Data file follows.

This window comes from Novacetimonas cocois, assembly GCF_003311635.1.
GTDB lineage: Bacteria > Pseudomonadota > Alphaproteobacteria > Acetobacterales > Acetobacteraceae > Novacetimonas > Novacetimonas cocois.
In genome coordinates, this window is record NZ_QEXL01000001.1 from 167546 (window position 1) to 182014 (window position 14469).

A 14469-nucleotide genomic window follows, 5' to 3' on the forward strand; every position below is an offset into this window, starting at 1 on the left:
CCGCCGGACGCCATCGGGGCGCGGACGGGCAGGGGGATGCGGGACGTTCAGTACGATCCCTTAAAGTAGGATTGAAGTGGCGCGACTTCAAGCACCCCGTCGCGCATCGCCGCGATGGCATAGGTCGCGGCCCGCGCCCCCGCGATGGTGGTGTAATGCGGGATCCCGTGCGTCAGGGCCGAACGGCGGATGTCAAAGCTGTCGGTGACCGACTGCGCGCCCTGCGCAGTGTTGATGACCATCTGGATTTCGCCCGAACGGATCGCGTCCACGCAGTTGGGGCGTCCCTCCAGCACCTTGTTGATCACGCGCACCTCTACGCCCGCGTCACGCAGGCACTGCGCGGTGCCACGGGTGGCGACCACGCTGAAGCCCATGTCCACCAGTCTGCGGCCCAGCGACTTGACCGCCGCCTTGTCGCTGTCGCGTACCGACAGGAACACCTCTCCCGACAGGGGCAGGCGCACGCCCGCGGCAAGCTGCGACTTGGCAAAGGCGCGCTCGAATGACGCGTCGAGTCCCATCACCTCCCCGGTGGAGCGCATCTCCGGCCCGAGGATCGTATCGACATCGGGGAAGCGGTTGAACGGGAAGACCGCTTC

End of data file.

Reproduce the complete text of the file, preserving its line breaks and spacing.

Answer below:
This window comes from Novacetimonas cocois, assembly GCF_003311635.1.
GTDB lineage: Bacteria > Pseudomonadota > Alphaproteobacteria > Acetobacterales > Acetobacteraceae > Novacetimonas > Novacetimonas cocois.
In genome coordinates, this window is record NZ_QEXL01000001.1 from 167546 (window position 1) to 182014 (window position 14469).

A 14469-nucleotide genomic window follows, 5' to 3' on the forward strand; every position below is an offset into this window, starting at 1 on the left:
CCGCCGGACGCCATCGGGGCGCGGACGGGCAGGGGGATGCGGGACGTTCAGTACGATCCCTTAAAGTAGGATTGAAGTGGCGCGACTTCAAGCACCCCGTCGCGCATCGCCGCGATGGCATAGGTCGCGGCCCGCGCCCCCGCGATGGTGGTGTAATGCGGGATCCCGTGCGTCAGGGCCGAACGGCGGATGTCAAAGCTGTCGGTGACCGACTGCGCGCCCTGCGCAGTGTTGATGACCATCTGGATTTCGCCCGAACGGATCGCGTCCACGCAGTTGGGGCGTCCCTCCAGCACCTTGTTGATCACGCGCACCTCTACGCCCGCGTCACGCAGGCACTGCGCGGTGCCACGGGTGGCGACCACGCTGAAGCCCATGTCCACCAGTCTGCGGCCCAGCGACTTGACCGCCGCCTTGTCGCTGTCGCGTACCGACAGGAACACCTCTCCCGACAGGGGCAGGCGCACGCCCGCGGCAAGCTGCGACTTGGCAAAGGCGCGCTCGAATGACGCGTCGAGTCCCATCACCTCCCCGGTGGAGCGCATCTCCGGCCCGAGGATCGTATCGACATCGGGGAAGCGGTTGAACGGGAAGACCGCTTC